The High-Stakes World of Online Gambling

Just as Las Vegas pioneer Bugsy Siegel imagined a city of dice games and slot machines in the middle of the desert, entrepreneurs looked at the Web a few years ago and saw an audience hungry for online gaming.

They were right to suspect there was gold in all those clicks. A December 2002 report by the U.S. General Accounting Office stated that online gaming had worldwide revenues of more than US$4 billion, with roughly half of that total coming from the United States. According to many in the industry, thesector is still growing fast and raking in the cash.

There’s only one problem: In the United States, running an online gaming company is illegal. Despite this roadblock, many gaming sites are succeeding in playing a significant, though stealthy, role in the e-commerce industry. In this two-part special report, the E-Commerce Times takes a good look at how they are doing it.

Up the Mountain

Internet gaming first began appearing in 1995, and since then, 73 governments have approved some form of play. Expansion and competition have intensified, with the number of sites rising from 900 to 1,400 in just the last two years.

Recent consolidation maneuvers may knock the number of sites down a bit, but that does not mean the industry is anywhere near a decline.

As David Carruthers, CEO of Internet gambling site BetonSports.com, told the E-Commerce Times: “This industry isn’t different than any other. It’s growing and stretching to meet demand. We’ve had meteoric growth in the last three to five years.”

Crackdown in the Cards?

Yet prohibition is what some U.S. legislators would love to see. Pat O’Brien, an attorney at Greenberg Traurig who specializes in representing online gaming companies, told the E-Commerce Times that the United States would like nothing more than to make online gambling illegal.

In fact, doing business as an online gaming company in the United States is already illegal, which is why all online gambling sites are run from outside the country. BetonSports.com is located in Costa Rica, and other sites are spread across the globe, with companies based in Europe, Asia and especially the Caribbean.

Carruthers said the U.S. mania to wipe out online gaming seems to be more about legislating morality than catering to the wishes of the country’s citizens. “Online gaming is entertainment,” he noted. “It’s not one of the seven deadly sins. But some people think it is.”

Legal Quagmire

Indeed, the laws pertaining to online gaming are a messy batch. Federal law demands that any online gaming company adhere to state laws — but most states do not have specific Internet gaming laws.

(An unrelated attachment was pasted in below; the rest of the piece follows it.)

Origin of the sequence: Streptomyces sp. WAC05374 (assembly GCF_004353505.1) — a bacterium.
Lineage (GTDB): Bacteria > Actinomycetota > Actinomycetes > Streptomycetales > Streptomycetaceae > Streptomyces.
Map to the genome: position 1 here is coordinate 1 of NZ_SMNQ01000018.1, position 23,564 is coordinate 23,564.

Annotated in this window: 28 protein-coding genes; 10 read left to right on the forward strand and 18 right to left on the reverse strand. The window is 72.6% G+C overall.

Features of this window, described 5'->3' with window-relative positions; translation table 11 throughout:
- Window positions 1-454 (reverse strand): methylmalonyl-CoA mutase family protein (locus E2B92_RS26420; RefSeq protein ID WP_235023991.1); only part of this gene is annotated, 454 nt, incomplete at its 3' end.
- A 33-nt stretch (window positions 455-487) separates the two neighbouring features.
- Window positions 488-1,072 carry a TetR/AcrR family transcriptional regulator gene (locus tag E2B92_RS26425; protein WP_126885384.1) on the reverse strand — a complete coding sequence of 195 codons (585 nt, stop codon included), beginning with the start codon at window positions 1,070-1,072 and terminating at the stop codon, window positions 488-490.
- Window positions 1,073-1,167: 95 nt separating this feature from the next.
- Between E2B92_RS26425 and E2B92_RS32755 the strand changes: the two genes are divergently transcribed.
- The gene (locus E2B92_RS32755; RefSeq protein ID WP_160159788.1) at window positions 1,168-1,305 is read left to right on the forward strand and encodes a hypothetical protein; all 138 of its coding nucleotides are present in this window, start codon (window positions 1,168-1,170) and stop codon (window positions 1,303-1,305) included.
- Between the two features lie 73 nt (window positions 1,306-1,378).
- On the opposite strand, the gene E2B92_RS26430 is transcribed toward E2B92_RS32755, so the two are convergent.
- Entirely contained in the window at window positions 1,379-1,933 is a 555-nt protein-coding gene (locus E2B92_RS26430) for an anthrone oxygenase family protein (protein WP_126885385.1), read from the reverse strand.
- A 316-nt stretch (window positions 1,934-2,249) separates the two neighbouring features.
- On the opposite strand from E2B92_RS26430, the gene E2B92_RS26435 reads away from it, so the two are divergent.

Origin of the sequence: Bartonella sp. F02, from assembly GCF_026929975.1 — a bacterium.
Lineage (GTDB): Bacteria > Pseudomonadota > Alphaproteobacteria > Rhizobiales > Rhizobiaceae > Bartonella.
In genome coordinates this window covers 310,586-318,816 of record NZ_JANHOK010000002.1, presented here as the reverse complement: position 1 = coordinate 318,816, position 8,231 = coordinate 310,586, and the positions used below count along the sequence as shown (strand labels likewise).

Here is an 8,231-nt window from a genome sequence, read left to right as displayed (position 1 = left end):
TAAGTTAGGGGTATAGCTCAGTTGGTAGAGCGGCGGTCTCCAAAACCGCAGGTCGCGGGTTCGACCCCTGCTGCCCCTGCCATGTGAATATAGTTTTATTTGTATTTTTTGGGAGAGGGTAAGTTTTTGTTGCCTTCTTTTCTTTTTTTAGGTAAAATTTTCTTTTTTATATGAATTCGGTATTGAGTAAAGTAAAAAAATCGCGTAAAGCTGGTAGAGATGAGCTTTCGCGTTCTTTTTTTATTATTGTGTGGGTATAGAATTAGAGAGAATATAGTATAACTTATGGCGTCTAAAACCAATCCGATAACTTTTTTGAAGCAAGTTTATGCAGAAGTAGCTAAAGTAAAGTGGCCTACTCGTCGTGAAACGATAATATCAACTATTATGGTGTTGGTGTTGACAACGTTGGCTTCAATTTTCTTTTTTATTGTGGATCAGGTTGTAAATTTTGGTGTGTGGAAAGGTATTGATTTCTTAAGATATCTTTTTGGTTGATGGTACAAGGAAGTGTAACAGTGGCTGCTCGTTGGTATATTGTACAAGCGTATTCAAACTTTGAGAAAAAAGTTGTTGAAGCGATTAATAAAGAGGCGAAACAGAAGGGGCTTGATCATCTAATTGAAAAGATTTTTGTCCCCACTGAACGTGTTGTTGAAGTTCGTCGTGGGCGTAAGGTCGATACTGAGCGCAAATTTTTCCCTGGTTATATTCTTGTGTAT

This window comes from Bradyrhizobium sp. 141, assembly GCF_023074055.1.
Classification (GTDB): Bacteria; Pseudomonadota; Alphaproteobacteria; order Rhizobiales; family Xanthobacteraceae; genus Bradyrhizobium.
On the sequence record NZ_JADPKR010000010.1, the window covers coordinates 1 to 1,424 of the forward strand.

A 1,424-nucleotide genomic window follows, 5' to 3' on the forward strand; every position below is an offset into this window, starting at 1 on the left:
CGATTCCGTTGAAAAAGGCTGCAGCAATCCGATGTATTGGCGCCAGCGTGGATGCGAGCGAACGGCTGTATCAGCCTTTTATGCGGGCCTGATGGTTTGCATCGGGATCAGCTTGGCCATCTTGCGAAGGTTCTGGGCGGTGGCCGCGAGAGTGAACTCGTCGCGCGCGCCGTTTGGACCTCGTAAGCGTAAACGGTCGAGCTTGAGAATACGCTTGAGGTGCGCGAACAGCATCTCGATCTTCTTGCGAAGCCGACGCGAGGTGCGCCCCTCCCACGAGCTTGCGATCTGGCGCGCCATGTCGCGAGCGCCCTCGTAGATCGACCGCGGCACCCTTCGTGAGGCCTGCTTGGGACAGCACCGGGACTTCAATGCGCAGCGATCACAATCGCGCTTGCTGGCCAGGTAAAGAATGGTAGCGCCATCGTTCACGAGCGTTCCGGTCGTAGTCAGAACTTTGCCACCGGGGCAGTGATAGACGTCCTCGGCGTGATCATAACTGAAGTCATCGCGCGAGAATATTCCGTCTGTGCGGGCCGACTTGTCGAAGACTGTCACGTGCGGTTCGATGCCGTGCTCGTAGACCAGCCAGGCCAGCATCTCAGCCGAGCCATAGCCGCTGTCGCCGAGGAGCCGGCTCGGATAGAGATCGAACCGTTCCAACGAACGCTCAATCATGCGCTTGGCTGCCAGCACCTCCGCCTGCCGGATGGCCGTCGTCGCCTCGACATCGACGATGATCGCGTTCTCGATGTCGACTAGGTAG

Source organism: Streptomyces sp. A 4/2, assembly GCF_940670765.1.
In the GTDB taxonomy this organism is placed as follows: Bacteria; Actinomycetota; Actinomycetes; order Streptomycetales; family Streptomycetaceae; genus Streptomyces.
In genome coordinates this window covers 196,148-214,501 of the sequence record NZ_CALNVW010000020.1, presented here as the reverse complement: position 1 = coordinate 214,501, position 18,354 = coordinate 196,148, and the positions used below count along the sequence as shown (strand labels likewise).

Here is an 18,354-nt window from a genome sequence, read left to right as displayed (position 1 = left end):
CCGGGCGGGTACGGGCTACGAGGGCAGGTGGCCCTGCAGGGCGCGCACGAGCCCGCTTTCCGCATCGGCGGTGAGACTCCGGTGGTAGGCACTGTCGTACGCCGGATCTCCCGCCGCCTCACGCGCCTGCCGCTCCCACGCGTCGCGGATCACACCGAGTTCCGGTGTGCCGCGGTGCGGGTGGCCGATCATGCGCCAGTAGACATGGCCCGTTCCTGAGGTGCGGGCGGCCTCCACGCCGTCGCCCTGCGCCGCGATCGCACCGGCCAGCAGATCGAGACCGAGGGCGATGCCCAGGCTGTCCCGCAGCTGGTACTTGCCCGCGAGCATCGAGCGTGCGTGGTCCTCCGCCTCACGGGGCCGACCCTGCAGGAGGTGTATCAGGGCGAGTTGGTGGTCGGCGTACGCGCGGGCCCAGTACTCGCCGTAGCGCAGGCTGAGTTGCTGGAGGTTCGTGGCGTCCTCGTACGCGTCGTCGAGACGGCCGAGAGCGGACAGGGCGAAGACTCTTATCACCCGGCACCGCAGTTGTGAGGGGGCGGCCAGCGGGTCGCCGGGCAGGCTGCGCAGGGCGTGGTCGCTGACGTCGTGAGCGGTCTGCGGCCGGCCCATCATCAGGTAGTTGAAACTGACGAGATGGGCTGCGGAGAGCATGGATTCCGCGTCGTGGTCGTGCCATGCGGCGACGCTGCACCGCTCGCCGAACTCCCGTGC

“There are problems all the way down the line,” O’Brien said, “because the Justice Department takes that position that it’s all illegal. But they’re wrong.”

The distributed nature of the sector and its customers makes matters even more confusing. For example, it is illegal in Georgia to operate a house of gambling, but if a resident of Atlanta is playing a casino game owned by a company located in Antigua, the law does not specify whether or not that company is in violation of Georgia law.

Despite the cloudiness of current legislation, O’Brien said companies have decided not to risk prosecution, so they simply run their businesses from outside the United Stats.

Playing with Fire

Another difficulty of playing games in the virtual world is lack of assurance about the reliability of the gaming company. A tourist in Las Vegas can walk into the Bellagio and feel confident that the casino is on the up and up because brick-and-mortar casinos are strictly regulated. Online casinos are not.

Although it would be nice for a potential player to have a way to check out a particular gambling site, no method for doing so is available. As a result, there is widespread suspicion that gambling sites are scams. “It’s a very common misconception,” O’Brien said. “There have been some sites that have gone bankrupt, but in general, they’re pretty reliable.”

Avery Cardoza, publisher of gambling lifestyle magazine Avery Cardoza’s Player, told the E-Commerce Times: “The gaming sites don’t need to cheat you. There’s enough of a margin built in, and enough of a reason to keep people coming back, that you just don’t do it.”

Credit Workarounds

In some cases, credit card companies are less trusting than online gamblers. Transaction processing is a huge problem in the industry, partly because of the U.S. Department of Justice’s crackdown, and partly because of a tendency on the part of consumers to disavow online gambling charges.

To get around this problem, many gambling sites use third-party companies that make the charges look like product purchases. Money is taken from the credit card, put in these accounts and used as a virtual pile of casino chips. Legislators have been trying to find ways to dismantle this system, but online gambling sites are wily.

Carruthers noted that despite efforts by U.S. legislators to stop U.S. residents from gaming online, the industry will remain strong and will grow fast.

“We just accommodate changes in legislation and find ways around it,” he said. “There is far too much demand, and too many participants, for a prohibition to work.”

Go on to Part 2.

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